KKK members leave pamphlets in Ga. driveways, say MLK 'was not a saint'

    Sacred Knights of the Ku Klux Klan left pamphlets in Centerville, Ga. driveways on Martin Luther King Jr. Day, Monday, Jan. 16, 2017, that accused King of being a socialist among other things. (WGXA/Brittany Collins)

    CENTERVILLE, Ga. (WGXA) - A KKK group left pamphlets on many Centerville driveways as the nation celebrated MLK Day.

    The Sacred Knights of the Ku Klux Klan left the pamphlets for residents on Bassett Street, Evelyn Drive and Davis Drive.

    The pamphlets said "Wake Up America" and accused Dr. Martin Luther King Jr., other African Americans, and Jews of supporting socialism. They also stated that their group was part of a "massive recruiting drive."

    Centerville resident John Brumfield found the pamphlet near his mailbox and said he's never seen anything like it.

    "I just kind of threw it away, because it's something I was never interested in and have no desire to get involved with," Brumfield said.

    Brumfield said that because the pamphlets were passed out on MLK Day, citizens would be especially upset.

    "They could have picked any other days, but they picked that one," Brumfield said.

    One Centerville resident who wanted to remain anonymous said she helped fight for everything that MLK stood for and was upset that the Sacred Knights would try to start controversy.

    Eddie Smelgrove, a member of the Sacred Knights, said he believes the truth is overshadowed by what King accomplished.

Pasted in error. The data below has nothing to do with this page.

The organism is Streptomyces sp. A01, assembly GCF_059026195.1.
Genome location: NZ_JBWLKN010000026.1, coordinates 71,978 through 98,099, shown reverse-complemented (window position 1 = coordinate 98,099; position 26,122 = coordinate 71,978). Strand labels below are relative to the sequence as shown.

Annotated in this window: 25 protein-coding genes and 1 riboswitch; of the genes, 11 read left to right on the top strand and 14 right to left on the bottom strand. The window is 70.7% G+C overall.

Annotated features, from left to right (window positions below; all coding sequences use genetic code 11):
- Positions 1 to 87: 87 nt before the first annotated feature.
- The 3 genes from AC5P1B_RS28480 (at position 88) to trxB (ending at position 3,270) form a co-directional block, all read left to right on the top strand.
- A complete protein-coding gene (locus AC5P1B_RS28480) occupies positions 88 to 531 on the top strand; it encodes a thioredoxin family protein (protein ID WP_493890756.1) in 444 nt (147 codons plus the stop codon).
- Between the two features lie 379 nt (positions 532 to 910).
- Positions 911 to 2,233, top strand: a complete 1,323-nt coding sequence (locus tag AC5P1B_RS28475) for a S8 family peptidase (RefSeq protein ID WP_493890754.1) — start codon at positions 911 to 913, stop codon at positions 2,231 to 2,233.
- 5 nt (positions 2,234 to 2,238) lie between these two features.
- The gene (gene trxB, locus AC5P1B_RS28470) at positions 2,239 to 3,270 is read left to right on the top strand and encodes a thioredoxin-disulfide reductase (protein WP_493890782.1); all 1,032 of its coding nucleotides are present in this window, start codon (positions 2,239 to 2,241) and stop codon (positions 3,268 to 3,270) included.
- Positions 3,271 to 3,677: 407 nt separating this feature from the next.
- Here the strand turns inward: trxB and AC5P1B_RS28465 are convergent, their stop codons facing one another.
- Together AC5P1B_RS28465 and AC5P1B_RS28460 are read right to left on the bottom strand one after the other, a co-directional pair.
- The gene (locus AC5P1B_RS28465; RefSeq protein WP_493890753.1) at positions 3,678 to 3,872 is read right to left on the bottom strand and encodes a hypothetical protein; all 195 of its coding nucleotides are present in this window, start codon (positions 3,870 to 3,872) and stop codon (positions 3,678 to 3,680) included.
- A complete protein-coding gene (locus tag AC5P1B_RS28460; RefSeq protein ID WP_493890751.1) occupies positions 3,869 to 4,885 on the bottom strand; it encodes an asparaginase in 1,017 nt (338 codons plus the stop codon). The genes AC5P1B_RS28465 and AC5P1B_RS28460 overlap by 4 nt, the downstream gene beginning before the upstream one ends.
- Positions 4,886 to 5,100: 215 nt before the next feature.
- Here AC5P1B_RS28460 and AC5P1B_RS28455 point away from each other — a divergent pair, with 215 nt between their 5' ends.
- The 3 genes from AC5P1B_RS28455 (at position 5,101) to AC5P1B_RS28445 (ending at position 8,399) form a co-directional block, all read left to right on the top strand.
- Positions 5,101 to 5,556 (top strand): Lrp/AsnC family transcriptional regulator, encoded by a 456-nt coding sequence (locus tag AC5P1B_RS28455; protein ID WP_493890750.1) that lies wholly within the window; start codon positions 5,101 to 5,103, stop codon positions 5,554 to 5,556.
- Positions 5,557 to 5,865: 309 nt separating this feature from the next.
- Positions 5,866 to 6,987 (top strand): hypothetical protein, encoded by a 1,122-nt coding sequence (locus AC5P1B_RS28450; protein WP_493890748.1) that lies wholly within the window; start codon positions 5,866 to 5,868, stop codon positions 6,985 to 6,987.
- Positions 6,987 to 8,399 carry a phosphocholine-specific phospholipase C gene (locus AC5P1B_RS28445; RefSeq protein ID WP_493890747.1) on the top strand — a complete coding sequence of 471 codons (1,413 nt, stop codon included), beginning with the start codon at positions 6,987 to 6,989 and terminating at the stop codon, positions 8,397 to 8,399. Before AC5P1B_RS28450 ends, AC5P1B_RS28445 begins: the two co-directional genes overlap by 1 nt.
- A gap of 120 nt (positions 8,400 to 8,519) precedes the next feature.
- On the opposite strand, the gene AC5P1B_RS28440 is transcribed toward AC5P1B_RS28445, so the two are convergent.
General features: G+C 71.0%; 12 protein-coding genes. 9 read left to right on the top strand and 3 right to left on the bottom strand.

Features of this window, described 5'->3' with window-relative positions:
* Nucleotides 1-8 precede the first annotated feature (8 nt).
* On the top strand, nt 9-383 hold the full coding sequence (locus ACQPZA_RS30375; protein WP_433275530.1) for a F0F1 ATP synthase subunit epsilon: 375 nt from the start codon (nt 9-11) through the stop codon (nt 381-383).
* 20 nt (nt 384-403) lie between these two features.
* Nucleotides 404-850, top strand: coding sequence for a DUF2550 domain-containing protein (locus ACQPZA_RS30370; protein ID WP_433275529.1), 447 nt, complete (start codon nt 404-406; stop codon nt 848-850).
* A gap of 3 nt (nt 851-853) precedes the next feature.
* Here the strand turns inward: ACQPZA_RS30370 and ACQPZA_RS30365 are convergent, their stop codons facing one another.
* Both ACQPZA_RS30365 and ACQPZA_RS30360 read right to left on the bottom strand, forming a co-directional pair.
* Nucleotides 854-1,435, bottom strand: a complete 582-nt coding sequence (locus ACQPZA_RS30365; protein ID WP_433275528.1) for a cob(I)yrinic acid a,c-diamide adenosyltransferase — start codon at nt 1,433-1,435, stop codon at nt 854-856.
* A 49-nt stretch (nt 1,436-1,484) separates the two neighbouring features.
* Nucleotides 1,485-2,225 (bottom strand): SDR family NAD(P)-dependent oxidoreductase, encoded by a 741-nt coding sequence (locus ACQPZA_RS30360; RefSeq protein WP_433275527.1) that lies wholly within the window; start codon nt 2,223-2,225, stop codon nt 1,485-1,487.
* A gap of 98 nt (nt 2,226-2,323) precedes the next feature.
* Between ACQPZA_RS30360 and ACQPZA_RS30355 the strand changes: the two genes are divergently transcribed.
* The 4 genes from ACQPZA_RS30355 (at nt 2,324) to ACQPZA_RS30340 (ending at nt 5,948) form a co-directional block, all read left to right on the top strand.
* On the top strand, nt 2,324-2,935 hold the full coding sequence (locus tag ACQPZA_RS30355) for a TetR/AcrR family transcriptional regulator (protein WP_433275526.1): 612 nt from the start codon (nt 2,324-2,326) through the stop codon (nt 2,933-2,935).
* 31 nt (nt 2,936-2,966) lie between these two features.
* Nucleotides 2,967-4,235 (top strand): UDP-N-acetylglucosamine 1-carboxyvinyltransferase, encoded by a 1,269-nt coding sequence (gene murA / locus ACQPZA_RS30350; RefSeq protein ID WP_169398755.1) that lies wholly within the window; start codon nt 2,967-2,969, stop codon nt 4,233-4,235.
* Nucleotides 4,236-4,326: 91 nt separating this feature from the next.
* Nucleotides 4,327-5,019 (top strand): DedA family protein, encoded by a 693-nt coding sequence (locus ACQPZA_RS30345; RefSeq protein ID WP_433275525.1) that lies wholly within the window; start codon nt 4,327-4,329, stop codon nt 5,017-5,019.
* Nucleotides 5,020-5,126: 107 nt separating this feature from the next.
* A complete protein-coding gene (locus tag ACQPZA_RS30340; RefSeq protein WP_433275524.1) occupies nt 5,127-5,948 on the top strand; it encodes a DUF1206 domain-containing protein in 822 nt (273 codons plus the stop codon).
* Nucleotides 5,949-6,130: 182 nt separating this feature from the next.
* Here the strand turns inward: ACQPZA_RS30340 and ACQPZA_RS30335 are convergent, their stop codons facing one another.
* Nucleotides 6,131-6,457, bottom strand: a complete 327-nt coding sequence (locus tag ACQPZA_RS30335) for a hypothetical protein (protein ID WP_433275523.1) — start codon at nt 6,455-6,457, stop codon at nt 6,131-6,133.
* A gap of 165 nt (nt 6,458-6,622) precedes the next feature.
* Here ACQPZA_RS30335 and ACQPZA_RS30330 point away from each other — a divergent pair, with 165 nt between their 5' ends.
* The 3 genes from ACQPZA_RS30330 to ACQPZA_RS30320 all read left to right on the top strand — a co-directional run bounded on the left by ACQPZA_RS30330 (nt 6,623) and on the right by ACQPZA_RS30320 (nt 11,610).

"He was not a god," Smelgrove said. "He was not a saint. He did make mistakes. He did have flaws. The children can tell you in school today that they're not being taught about the real man."

    Smelgrove said there are other people who impacted this country.

    "The Civil War and things that like that played a big part in the freeing of the slaves and slavery days," Brumfield said. "It's like my kids seem and the kids of people that I know seem to see the only only education they have is Martin Luther King."

    Smelgrove said the flyers were also passed out to let whites know there are people standing up for them.

    "We're still fighting to survive in the ground that we're losing over," Smelgrove said. "Because of the things that happens that our ancestors done that we already proven to do what we can do to make up for it and make everybody equal."

    He said the pamphlets aren't meant to target anyone, but he believes the white race is becoming the new minority.

    "None of my kids can go to school wearing a shirt that says 'White' on it anywhere," Smelgrove said. "My kids have actually been sent home from school for wearing a shirt that says, 'White Pride.'"

    The Sacred Knights' website states that the group is headquartered in Rockledge, Georgia. Those who don't want to receive their pamphlets can unsubscribe at their website.

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